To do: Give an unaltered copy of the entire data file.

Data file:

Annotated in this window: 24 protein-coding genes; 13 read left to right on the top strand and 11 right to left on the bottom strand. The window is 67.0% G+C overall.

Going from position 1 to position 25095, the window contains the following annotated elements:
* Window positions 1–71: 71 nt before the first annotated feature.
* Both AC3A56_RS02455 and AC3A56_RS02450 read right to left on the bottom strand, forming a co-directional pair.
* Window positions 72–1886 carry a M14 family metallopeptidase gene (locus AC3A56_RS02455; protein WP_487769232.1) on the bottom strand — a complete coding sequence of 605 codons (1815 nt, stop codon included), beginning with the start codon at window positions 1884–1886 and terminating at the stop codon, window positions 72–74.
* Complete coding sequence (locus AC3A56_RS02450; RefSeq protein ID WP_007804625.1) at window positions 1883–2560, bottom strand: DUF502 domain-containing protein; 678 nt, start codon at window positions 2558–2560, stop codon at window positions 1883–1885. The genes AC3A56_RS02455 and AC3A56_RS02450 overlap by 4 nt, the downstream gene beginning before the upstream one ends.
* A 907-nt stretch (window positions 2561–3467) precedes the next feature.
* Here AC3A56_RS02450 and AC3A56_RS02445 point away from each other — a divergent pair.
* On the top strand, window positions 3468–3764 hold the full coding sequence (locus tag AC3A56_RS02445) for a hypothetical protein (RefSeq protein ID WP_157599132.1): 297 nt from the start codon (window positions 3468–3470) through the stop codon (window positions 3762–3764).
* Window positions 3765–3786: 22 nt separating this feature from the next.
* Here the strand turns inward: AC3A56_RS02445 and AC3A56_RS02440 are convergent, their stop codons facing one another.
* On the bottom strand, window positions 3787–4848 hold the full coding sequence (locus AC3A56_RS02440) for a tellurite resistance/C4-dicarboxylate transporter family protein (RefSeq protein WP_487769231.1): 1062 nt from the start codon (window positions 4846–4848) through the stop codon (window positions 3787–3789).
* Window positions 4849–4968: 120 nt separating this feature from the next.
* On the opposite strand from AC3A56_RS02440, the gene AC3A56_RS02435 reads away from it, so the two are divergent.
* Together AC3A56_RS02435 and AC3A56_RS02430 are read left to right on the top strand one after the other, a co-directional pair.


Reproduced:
Annotated in this window: 24 protein-coding genes; 13 read left to right on the top strand and 11 right to left on the bottom strand. The window is 67.0% G+C overall.

Going from position 1 to position 25095, the window contains the following annotated elements:
* Window positions 1–71: 71 nt before the first annotated feature.
* Both AC3A56_RS02455 and AC3A56_RS02450 read right to left on the bottom strand, forming a co-directional pair.
* Window positions 72–1886 carry a M14 family metallopeptidase gene (locus AC3A56_RS02455; protein WP_487769232.1) on the bottom strand — a complete coding sequence of 605 codons (1815 nt, stop codon included), beginning with the start codon at window positions 1884–1886 and terminating at the stop codon, window positions 72–74.
* Complete coding sequence (locus AC3A56_RS02450; RefSeq protein ID WP_007804625.1) at window positions 1883–2560, bottom strand: DUF502 domain-containing protein; 678 nt, start codon at window positions 2558–2560, stop codon at window positions 1883–1885. The genes AC3A56_RS02455 and AC3A56_RS02450 overlap by 4 nt, the downstream gene beginning before the upstream one ends.
* A 907-nt stretch (window positions 2561–3467) precedes the next feature.
* Here AC3A56_RS02450 and AC3A56_RS02445 point away from each other — a divergent pair.
* On the top strand, window positions 3468–3764 hold the full coding sequence (locus tag AC3A56_RS02445) for a hypothetical protein (RefSeq protein ID WP_157599132.1): 297 nt from the start codon (window positions 3468–3470) through the stop codon (window positions 3762–3764).
* Window positions 3765–3786: 22 nt separating this feature from the next.
* Here the strand turns inward: AC3A56_RS02445 and AC3A56_RS02440 are convergent, their stop codons facing one another.
* On the bottom strand, window positions 3787–4848 hold the full coding sequence (locus AC3A56_RS02440) for a tellurite resistance/C4-dicarboxylate transporter family protein (RefSeq protein WP_487769231.1): 1062 nt from the start codon (window positions 4846–4848) through the stop codon (window positions 3787–3789).
* Window positions 4849–4968: 120 nt separating this feature from the next.
* On the opposite strand from AC3A56_RS02440, the gene AC3A56_RS02435 reads away from it, so the two are divergent.
* Together AC3A56_RS02435 and AC3A56_RS02430 are read left to right on the top strand one after the other, a co-directional pair.